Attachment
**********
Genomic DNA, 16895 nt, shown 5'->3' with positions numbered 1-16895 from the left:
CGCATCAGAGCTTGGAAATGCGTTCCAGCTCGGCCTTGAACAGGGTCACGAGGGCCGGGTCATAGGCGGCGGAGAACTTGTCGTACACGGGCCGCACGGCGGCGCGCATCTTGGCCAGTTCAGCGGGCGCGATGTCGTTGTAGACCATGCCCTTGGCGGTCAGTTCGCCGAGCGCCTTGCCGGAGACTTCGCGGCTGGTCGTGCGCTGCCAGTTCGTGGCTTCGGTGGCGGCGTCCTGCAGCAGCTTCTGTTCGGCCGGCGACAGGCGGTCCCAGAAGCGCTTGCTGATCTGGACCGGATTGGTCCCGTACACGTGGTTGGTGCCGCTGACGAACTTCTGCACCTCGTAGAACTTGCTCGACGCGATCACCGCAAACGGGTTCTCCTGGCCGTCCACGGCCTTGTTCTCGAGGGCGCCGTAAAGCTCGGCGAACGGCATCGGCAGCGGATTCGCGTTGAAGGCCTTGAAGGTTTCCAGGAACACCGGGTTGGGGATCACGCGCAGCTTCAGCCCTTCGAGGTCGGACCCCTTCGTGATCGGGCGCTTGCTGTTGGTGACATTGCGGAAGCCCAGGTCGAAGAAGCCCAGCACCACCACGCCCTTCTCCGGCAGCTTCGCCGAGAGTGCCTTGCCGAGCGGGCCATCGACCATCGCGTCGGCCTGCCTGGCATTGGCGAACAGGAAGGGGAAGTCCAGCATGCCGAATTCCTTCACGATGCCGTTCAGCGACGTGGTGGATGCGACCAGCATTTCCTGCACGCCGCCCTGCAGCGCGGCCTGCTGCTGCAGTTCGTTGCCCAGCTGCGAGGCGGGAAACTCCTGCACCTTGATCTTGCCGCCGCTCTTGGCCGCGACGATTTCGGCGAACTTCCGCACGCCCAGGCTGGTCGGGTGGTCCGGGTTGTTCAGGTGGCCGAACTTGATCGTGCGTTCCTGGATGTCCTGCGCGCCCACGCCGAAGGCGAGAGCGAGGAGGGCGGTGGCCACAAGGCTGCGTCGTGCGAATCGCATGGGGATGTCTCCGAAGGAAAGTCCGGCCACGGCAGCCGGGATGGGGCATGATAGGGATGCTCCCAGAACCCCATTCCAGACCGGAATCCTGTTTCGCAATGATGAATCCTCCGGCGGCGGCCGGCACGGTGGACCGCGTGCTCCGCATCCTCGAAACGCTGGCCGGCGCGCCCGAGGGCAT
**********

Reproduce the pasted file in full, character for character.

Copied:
Genomic DNA, 16895 nt, shown 5'->3' with positions numbered 1-16895 from the left:
CGCATCAGAGCTTGGAAATGCGTTCCAGCTCGGCCTTGAACAGGGTCACGAGGGCCGGGTCATAGGCGGCGGAGAACTTGTCGTACACGGGCCGCACGGCGGCGCGCATCTTGGCCAGTTCAGCGGGCGCGATGTCGTTGTAGACCATGCCCTTGGCGGTCAGTTCGCCGAGCGCCTTGCCGGAGACTTCGCGGCTGGTCGTGCGCTGCCAGTTCGTGGCTTCGGTGGCGGCGTCCTGCAGCAGCTTCTGTTCGGCCGGCGACAGGCGGTCCCAGAAGCGCTTGCTGATCTGGACCGGATTGGTCCCGTACACGTGGTTGGTGCCGCTGACGAACTTCTGCACCTCGTAGAACTTGCTCGACGCGATCACCGCAAACGGGTTCTCCTGGCCGTCCACGGCCTTGTTCTCGAGGGCGCCGTAAAGCTCGGCGAACGGCATCGGCAGCGGATTCGCGTTGAAGGCCTTGAAGGTTTCCAGGAACACCGGGTTGGGGATCACGCGCAGCTTCAGCCCTTCGAGGTCGGACCCCTTCGTGATCGGGCGCTTGCTGTTGGTGACATTGCGGAAGCCCAGGTCGAAGAAGCCCAGCACCACCACGCCCTTCTCCGGCAGCTTCGCCGAGAGTGCCTTGCCGAGCGGGCCATCGACCATCGCGTCGGCCTGCCTGGCATTGGCGAACAGGAAGGGGAAGTCCAGCATGCCGAATTCCTTCACGATGCCGTTCAGCGACGTGGTGGATGCGACCAGCATTTCCTGCACGCCGCCCTGCAGCGCGGCCTGCTGCTGCAGTTCGTTGCCCAGCTGCGAGGCGGGAAACTCCTGCACCTTGATCTTGCCGCCGCTCTTGGCCGCGACGATTTCGGCGAACTTCCGCACGCCCAGGCTGGTCGGGTGGTCCGGGTTGTTCAGGTGGCCGAACTTGATCGTGCGTTCCTGGATGTCCTGCGCGCCCACGCCGAAGGCGAGAGCGAGGAGGGCGGTGGCCACAAGGCTGCGTCGTGCGAATCGCATGGGGATGTCTCCGAAGGAAAGTCCGGCCACGGCAGCCGGGATGGGGCATGATAGGGATGCTCCCAGAACCCCATTCCAGACCGGAATCCTGTTTCGCAATGATGAATCCTCCGGCGGCGGCCGGCACGGTGGACCGCGTGCTCCGCATCCTCGAAACGCTGGCCGGCGCGCCCGAGGGCAT